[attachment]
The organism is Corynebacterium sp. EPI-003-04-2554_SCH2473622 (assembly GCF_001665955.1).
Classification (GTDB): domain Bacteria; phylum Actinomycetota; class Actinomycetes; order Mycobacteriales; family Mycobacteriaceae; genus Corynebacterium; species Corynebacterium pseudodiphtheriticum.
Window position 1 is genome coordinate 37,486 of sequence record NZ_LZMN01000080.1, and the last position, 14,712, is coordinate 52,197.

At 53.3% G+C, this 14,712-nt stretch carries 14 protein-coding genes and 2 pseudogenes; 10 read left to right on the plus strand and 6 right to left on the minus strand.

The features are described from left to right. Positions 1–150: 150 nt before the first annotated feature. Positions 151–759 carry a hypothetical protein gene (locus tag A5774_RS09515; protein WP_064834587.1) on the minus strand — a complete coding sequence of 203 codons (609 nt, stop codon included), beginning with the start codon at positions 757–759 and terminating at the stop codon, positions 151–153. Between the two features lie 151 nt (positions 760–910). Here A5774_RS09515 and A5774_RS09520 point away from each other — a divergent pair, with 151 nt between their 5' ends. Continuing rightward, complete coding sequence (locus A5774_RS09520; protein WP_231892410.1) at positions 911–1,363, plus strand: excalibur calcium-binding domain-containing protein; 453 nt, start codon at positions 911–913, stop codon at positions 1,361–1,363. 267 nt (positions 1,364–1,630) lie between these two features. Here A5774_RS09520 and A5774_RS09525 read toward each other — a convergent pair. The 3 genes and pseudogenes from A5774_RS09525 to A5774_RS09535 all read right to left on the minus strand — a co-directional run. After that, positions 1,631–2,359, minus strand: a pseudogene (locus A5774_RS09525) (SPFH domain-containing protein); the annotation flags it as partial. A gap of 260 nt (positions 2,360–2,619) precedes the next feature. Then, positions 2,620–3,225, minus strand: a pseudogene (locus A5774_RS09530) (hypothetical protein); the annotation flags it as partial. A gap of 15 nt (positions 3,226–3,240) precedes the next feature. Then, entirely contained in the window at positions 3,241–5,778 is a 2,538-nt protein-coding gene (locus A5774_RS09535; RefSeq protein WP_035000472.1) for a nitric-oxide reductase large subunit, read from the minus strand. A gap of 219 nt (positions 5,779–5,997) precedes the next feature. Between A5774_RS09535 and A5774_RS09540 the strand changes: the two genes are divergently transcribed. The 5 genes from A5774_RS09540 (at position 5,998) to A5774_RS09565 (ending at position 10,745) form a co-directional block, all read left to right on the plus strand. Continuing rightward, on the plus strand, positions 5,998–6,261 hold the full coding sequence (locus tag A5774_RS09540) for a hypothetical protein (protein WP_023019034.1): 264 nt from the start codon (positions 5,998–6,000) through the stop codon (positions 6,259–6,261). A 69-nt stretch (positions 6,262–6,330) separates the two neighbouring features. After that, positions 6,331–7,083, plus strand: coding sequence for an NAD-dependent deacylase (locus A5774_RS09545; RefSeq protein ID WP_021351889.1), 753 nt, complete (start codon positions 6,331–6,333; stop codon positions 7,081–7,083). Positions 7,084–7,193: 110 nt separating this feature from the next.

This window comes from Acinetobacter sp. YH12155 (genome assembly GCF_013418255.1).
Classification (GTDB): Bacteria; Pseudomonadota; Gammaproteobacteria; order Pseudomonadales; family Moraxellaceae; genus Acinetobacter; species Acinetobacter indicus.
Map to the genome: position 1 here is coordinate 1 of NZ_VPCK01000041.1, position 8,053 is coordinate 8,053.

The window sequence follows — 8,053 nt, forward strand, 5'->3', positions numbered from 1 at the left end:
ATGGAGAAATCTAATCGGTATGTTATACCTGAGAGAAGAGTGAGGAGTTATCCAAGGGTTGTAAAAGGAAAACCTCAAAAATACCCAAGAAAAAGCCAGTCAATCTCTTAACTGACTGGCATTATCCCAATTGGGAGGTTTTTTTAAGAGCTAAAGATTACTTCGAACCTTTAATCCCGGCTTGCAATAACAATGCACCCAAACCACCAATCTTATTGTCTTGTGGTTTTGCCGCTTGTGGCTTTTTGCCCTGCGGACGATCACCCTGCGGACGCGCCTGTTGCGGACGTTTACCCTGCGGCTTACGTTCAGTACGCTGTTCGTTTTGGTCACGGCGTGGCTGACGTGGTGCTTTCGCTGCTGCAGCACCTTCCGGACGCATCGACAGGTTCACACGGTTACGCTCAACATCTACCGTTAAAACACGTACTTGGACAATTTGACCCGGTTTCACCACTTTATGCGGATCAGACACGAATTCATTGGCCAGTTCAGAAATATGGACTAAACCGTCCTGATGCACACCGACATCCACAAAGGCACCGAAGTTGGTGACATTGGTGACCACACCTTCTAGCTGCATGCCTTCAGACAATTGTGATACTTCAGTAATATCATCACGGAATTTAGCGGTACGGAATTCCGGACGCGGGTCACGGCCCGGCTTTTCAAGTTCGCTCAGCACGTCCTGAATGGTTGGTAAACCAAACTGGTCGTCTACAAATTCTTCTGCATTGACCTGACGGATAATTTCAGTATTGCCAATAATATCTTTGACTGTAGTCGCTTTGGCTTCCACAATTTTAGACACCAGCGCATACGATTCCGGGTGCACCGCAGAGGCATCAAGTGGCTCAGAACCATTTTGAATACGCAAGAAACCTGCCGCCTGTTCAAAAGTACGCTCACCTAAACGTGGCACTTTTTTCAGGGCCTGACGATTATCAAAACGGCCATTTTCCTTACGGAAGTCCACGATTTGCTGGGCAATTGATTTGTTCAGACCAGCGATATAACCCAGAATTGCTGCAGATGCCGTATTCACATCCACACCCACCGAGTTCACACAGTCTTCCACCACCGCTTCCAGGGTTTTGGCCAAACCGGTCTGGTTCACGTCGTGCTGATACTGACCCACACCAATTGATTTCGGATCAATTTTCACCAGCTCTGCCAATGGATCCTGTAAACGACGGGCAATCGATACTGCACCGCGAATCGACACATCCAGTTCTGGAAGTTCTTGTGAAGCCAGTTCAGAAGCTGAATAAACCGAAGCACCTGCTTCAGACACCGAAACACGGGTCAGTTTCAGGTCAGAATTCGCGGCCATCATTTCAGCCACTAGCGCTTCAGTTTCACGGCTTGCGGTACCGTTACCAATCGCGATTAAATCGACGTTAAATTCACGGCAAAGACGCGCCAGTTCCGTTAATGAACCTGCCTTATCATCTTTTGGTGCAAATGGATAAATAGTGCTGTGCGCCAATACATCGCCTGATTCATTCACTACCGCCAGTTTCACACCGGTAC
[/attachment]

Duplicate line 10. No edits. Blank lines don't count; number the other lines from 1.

ATGGAGAAATCTAATCGGTATGTTATACCTGAGAGAAGAGTGAGGAGTTATCCAAGGGTTGTAAAAGGAAAACCTCAAAAATACCCAAGAAAAAGCCAGTCAATCTCTTAACTGACTGGCATTATCCCAATTGGGAGGTTTTTTTAAGAGCTAAAGATTACTTCGAACCTTTAATCCCGGCTTGCAATAACAATGCACCCAAACCACCAATCTTATTGTCTTGTGGTTTTGCCGCTTGTGGCTTTTTGCCCTGCGGACGATCACCCTGCGGACGCGCCTGTTGCGGACGTTTACCCTGCGGCTTACGTTCAGTACGCTGTTCGTTTTGGTCACGGCGTGGCTGACGTGGTGCTTTCGCTGCTGCAGCACCTTCCGGACGCATCGACAGGTTCACACGGTTACGCTCAACATCTACCGTTAAAACACGTACTTGGACAATTTGACCCGGTTTCACCACTTTATGCGGATCAGACACGAATTCATTGGCCAGTTCAGAAATATGGACTAAACCGTCCTGATGCACACCGACATCCACAAAGGCACCGAAGTTGGTGACATTGGTGACCACACCTTCTAGCTGCATGCCTTCAGACAATTGTGATACTTCAGTAATATCATCACGGAATTTAGCGGTACGGAATTCCGGACGCGGGTCACGGCCCGGCTTTTCAAGTTCGCTCAGCACGTCCTGAATGGTTGGTAAACCAAACTGGTCGTCTACAAATTCTTCTGCATTGACCTGACGGATAATTTCAGTATTGCCAATAATATCTTTGACTGTAGTCGCTTTGGCTTCCACAATTTTAGACACCAGCGCATACGATTCCGGGTGCACCGCAGAGGCATCAAGTGGCTCAGAACCATTTTGAATACGCAAGAAACCTGCCGCCTGTTCAAAAGTACGCTCACCTAAACGTGGCACTTTTTTCAGGGCCTGACGATTATCAAAACGGCCATTTTCCTTACGGAAGTCCACGATTTGCTGGGCAATTGATTTGTTCAGACCAGCGATATAACCCAGAATTGCTGCAGATGCCGTATTCACATCCACACCCACCGAGTTCACACAGTCTTCCACCACCGCTTCCAGGGTTTTGGCCAAACCGGTCTGGTTCACGTCGTGCTGATACTGACCCACACCAATTGATTTCGGATCAATTTTCACCAGCTCTGCCAATGGATCCTGTAAACGACGGGCAATCGATACTGCACCGCGAATCGACACATCCAGTTCTGGAAGTTCTTGTGAAGCCAGTTCAGAAGCTGAATAAACCGAAGCACCTGCTTCAGACACCGAAACACGGGTCAGTTTCAGGTCAGAATTCGCGGCCATCATTTCAGCCACTAGCGCTTCAGTTTCACGGCTTGCGGTACCGTTACCAATCGCGATTAAATCGACGTTAAATTCACGGCAAAGACGCGCCAGTTCCGTTAATGAACCTGCCTTATCATCTTTTGGTGCAAATGGATAAATAGTGCTGTGCGCCAATACATCGCCTGATTCATTCACTACCGCCAGTTTCACACCGGTAC